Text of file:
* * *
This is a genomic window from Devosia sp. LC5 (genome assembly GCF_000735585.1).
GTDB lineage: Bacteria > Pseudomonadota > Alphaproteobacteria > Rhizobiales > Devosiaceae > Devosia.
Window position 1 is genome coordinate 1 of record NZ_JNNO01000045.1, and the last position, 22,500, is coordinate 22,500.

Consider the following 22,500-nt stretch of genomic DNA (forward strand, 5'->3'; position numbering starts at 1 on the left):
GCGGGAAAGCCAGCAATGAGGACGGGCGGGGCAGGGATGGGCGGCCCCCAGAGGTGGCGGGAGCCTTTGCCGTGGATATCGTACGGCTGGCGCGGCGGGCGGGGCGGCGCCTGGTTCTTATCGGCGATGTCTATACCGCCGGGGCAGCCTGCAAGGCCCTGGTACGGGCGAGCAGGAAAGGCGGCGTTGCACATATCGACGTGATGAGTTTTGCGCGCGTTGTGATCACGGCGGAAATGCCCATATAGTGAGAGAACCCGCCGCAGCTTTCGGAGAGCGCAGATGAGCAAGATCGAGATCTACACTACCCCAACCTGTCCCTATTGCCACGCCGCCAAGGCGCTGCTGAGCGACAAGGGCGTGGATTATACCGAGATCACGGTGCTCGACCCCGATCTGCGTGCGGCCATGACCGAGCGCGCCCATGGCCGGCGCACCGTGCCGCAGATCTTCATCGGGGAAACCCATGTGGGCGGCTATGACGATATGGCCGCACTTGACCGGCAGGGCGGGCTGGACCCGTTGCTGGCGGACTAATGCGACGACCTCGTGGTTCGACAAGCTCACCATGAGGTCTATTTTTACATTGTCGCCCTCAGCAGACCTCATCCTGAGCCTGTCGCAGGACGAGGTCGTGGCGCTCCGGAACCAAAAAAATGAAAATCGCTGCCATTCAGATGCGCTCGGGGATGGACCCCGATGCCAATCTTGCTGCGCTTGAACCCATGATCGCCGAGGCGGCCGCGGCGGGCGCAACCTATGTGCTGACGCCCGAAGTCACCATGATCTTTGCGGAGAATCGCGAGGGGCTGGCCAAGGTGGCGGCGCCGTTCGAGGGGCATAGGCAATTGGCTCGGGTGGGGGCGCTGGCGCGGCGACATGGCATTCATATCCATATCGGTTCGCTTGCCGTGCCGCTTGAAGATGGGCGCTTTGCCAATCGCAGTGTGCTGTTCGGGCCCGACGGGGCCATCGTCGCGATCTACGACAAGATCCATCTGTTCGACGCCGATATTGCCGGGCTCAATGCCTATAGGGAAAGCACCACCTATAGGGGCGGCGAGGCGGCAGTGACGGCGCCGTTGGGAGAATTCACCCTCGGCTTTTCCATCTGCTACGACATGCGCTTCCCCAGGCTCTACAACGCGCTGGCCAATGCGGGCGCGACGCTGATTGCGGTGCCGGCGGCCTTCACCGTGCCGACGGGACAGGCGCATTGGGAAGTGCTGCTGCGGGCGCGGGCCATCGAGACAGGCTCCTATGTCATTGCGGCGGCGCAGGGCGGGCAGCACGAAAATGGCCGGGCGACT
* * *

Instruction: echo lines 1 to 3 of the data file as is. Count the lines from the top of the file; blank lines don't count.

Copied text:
This is a genomic window from Devosia sp. LC5 (genome assembly GCF_000735585.1).
GTDB lineage: Bacteria > Pseudomonadota > Alphaproteobacteria > Rhizobiales > Devosiaceae > Devosia.
Window position 1 is genome coordinate 1 of record NZ_JNNO01000045.1, and the last position, 22,500, is coordinate 22,500.